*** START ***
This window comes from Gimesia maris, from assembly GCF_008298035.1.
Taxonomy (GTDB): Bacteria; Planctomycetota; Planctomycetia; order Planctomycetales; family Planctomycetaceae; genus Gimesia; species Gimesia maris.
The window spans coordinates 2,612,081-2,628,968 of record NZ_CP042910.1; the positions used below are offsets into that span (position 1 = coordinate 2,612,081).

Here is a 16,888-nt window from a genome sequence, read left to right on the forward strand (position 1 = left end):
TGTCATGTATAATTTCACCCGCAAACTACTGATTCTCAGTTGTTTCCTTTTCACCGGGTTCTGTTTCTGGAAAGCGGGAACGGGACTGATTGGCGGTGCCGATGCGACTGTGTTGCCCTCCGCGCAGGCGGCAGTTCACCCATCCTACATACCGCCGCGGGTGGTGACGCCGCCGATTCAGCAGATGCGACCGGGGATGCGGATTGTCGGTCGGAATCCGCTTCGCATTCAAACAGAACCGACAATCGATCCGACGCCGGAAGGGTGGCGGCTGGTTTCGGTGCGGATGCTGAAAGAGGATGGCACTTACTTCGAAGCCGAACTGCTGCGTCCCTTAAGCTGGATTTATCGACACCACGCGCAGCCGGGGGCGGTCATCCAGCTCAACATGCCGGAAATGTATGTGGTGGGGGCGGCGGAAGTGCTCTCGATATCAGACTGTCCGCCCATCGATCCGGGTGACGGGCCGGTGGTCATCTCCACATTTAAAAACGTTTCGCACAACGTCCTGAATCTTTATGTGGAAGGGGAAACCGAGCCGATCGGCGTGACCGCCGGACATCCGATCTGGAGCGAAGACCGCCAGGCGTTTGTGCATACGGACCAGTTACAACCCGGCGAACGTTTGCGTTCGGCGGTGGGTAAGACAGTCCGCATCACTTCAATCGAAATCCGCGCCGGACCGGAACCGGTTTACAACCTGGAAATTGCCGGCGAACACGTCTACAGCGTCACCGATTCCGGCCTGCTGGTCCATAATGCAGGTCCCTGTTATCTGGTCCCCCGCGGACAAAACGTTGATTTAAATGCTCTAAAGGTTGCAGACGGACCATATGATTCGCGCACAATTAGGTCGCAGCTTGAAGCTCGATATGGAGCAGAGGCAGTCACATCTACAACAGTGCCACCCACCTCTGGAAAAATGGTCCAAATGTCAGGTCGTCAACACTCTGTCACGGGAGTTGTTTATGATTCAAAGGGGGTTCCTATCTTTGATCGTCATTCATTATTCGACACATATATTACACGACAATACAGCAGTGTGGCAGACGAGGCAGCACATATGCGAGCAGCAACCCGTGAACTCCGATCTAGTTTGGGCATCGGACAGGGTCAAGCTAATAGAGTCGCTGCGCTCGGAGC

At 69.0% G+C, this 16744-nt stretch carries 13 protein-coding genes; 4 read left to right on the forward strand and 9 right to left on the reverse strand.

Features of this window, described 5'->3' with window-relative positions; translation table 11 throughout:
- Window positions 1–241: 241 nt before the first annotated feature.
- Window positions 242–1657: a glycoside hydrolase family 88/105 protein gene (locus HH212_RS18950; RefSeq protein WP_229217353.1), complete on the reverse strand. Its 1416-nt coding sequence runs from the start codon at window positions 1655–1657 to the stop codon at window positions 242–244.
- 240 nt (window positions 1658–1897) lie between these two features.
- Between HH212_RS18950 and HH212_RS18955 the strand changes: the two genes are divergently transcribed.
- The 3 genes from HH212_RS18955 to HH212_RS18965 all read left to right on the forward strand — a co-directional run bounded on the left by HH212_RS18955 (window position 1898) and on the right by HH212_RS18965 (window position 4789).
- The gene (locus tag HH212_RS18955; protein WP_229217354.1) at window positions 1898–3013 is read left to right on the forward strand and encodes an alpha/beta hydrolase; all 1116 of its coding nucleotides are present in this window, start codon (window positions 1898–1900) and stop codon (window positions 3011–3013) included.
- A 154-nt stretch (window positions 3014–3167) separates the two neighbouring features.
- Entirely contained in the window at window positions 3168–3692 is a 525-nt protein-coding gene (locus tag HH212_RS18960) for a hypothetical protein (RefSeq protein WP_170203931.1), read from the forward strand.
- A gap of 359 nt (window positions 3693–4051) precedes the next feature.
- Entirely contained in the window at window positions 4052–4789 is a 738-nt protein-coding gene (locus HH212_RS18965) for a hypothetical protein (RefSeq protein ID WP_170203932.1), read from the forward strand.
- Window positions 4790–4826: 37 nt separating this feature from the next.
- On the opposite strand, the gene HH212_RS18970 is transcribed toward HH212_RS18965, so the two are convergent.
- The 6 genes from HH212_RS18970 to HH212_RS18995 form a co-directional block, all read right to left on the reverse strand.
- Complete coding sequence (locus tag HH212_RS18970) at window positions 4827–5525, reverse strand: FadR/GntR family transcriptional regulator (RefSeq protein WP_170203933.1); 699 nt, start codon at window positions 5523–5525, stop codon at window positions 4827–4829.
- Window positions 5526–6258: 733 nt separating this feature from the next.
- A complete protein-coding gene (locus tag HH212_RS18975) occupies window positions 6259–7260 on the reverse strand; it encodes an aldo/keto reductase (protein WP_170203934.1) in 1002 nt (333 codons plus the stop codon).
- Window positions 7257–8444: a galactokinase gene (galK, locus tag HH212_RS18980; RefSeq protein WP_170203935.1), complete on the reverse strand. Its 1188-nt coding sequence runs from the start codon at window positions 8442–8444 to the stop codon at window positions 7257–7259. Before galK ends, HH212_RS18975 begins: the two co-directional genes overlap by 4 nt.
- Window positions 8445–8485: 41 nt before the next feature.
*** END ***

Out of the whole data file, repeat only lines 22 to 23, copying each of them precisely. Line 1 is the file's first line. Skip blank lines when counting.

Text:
- Window positions 5526–6258: 733 nt separating this feature from the next.
- A complete protein-coding gene (locus tag HH212_RS18975) occupies window positions 6259–7260 on the reverse strand; it encodes an aldo/keto reductase (protein WP_170203934.1) in 1002 nt (333 codons plus the stop codon).